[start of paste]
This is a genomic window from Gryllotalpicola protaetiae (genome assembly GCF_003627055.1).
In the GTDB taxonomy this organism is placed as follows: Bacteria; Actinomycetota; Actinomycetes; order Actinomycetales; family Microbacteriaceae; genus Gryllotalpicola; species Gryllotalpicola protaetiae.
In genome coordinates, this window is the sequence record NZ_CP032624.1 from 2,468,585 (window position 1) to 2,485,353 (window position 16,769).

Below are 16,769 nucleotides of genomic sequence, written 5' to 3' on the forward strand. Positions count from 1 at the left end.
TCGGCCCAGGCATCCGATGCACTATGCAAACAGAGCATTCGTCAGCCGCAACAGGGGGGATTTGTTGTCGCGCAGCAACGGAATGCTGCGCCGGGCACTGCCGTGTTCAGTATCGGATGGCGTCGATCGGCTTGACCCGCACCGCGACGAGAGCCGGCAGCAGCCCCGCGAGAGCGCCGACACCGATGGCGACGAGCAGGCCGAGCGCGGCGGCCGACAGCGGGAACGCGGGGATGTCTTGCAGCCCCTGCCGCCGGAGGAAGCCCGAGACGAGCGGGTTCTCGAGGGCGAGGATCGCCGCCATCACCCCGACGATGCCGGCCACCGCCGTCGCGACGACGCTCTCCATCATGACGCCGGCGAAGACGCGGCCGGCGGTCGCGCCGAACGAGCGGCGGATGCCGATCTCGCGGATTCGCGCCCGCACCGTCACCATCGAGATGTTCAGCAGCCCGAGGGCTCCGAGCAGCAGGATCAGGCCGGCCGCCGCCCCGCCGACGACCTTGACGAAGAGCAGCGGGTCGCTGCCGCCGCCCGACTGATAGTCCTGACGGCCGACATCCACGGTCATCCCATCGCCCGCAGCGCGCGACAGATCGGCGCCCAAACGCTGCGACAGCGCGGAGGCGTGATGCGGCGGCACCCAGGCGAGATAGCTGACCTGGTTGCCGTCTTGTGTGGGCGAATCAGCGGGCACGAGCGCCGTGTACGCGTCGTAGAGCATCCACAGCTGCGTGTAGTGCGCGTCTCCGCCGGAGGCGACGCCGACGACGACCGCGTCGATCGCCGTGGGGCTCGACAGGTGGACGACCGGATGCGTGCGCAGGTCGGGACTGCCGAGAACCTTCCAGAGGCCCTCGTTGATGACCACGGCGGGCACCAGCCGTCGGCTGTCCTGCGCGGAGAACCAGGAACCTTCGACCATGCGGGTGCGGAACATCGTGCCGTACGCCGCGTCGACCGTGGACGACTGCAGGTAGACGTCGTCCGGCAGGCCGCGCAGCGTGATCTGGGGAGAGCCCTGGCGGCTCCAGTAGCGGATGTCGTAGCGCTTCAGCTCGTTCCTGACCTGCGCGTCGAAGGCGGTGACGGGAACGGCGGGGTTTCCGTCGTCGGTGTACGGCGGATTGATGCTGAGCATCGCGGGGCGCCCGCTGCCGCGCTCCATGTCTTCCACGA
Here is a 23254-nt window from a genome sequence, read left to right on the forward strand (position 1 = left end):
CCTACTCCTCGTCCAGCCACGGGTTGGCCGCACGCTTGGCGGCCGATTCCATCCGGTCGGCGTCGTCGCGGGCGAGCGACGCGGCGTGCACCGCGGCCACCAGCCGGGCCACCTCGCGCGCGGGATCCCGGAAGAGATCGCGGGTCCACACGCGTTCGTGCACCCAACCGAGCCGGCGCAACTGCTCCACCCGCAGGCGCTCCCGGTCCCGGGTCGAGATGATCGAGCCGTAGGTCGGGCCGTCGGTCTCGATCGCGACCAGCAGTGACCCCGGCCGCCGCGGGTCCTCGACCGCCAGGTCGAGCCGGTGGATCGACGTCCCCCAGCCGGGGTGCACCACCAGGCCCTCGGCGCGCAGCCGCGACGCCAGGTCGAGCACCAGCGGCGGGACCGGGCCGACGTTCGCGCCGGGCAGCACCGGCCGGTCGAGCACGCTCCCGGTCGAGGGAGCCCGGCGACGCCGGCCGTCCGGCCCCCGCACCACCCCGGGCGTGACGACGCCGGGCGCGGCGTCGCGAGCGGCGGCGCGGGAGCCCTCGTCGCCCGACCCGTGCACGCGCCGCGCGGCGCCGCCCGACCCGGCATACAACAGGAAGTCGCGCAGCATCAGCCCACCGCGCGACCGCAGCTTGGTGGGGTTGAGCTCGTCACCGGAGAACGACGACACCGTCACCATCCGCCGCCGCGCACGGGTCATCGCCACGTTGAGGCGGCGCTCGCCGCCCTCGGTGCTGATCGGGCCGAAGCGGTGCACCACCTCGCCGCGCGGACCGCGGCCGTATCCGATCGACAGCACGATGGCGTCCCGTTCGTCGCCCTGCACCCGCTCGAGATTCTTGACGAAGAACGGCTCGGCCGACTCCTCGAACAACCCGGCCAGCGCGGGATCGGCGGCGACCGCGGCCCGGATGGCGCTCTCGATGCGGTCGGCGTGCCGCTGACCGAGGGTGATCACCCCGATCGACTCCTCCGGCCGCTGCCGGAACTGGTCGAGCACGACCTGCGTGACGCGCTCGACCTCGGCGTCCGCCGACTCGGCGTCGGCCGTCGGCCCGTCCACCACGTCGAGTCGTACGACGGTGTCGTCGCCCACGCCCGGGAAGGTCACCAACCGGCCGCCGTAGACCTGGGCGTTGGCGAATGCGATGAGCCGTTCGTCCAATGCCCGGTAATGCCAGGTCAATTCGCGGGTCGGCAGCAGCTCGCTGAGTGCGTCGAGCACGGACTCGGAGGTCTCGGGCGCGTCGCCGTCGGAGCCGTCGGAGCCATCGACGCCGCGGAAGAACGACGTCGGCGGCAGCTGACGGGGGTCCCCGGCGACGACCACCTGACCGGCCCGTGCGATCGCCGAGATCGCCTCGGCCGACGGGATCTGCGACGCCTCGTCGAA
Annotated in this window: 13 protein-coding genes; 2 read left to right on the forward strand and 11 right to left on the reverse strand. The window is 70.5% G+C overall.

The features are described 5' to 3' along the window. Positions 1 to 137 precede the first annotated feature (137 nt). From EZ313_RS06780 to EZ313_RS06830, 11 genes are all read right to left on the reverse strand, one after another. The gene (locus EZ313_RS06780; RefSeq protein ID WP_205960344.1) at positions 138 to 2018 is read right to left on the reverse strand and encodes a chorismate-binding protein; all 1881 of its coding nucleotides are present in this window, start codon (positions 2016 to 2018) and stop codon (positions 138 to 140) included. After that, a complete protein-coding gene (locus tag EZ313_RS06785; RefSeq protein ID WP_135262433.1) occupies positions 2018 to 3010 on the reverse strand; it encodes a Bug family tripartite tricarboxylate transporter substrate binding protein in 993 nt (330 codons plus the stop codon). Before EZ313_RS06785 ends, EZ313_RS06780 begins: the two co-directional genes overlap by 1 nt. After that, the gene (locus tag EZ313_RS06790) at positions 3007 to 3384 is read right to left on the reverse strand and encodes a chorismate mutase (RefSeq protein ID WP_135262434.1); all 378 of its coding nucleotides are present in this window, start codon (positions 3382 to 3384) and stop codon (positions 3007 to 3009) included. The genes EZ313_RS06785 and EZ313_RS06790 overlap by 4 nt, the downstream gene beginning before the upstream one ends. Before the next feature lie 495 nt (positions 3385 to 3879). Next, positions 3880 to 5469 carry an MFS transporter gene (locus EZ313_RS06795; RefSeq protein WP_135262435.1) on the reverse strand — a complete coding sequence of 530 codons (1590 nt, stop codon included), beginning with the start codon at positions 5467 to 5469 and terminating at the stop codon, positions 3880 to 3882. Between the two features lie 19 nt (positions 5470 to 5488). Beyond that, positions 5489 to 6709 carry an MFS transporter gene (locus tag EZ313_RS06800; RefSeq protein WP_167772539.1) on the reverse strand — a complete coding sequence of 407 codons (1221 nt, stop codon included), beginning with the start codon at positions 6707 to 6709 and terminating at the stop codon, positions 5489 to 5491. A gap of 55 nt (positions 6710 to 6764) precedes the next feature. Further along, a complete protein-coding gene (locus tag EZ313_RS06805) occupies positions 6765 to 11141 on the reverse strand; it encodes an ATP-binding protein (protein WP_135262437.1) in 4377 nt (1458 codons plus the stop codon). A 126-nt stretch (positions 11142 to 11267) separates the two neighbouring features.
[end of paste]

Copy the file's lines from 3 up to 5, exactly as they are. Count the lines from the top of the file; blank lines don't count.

In genome coordinates, this window is the sequence record NZ_CP032624.1 from 2,468,585 (window position 1) to 2,485,353 (window position 16,769).

Below are 16,769 nucleotides of genomic sequence, written 5' to 3' on the forward strand. Positions count from 1 at the left end.
TCGGCCCAGGCATCCGATGCACTATGCAAACAGAGCATTCGTCAGCCGCAACAGGGGGGATTTGTTGTCGCGCAGCAACGGAATGCTGCGCCGGGCACTGCCGTGTTCAGTATCGGATGGCGTCGATCGGCTTGACCCGCACCGCGACGAGAGCCGGCAGCAGCCCCGCGAGAGCGCCGACACCGATGGCGACGAGCAGGCCGAGCGCGGCGGCCGACAGCGGGAACGCGGGGATGTCTTGCAGCCCCTGCCGCCGGAGGAAGCCCGAGACGAGCGGGTTCTCGAGGGCGAGGATCGCCGCCATCACCCCGACGATGCCGGCCACCGCCGTCGCGACGACGCTCTCCATCATGACGCCGGCGAAGACGCGGCCGGCGGTCGCGCCGAACGAGCGGCGGATGCCGATCTCGCGGATTCGCGCCCGCACCGTCACCATCGAGATGTTCAGCAGCCCGAGGGCTCCGAGCAGCAGGATCAGGCCGGCCGCCGCCCCGCCGACGACCTTGACGAAGAGCAGCGGGTCGCTGCCGCCGCCCGACTGATAGTCCTGACGGCCGACATCCACGGTCATCCCATCGCCCGCAGCGCGCGACAGATCGGCGCCCAAACGCTGCGACAGCGCGGAGGCGTGATGCGGCGGCACCCAGGCGAGATAGCTGACCTGGTTGCCGTCTTGTGTGGGCGAATCAGCGGGCACGAGCGCCGTGTACGCGTCGTAGAGCATCCACAGCTGCGTGTAGTGCGCGTCTCCGCCGGAGGCGACGCCGACGACGACCGCGTCGATCGCCGTGGGGCTCGACAGGTGGACGACCGGATGCGTGCGCAGGTCGGGACTGCCGAGAACCTTCCAGAGGCCCTCGTTGATGACCACGGCGGGCACCAGCCGTCGGCTGTCCTGCGCGGAGAACCAGGAACCTTCGACCATGCGGGTGCGGAACATCGTGCCGTACGCCGCGTCGACCGTGGACGACTGCAGGTAGACGTCGTCCGGCAGGCCGCGCAGCGTGATCTGGGGAGAGCCCTGGCGGCTCCAGTAGCGGATGTCGTAGCGCTTCAGCTCGTTCCTGACCTGCGCGTCGAAGGCGGTGACGGGAACGGCGGGGTTTCCGTCGTCGGTGTACGGCGGATTGATGCTGAGCATCGCGGGGCGCCCGCTGCCGCGCTCCATGTCTTCCACGA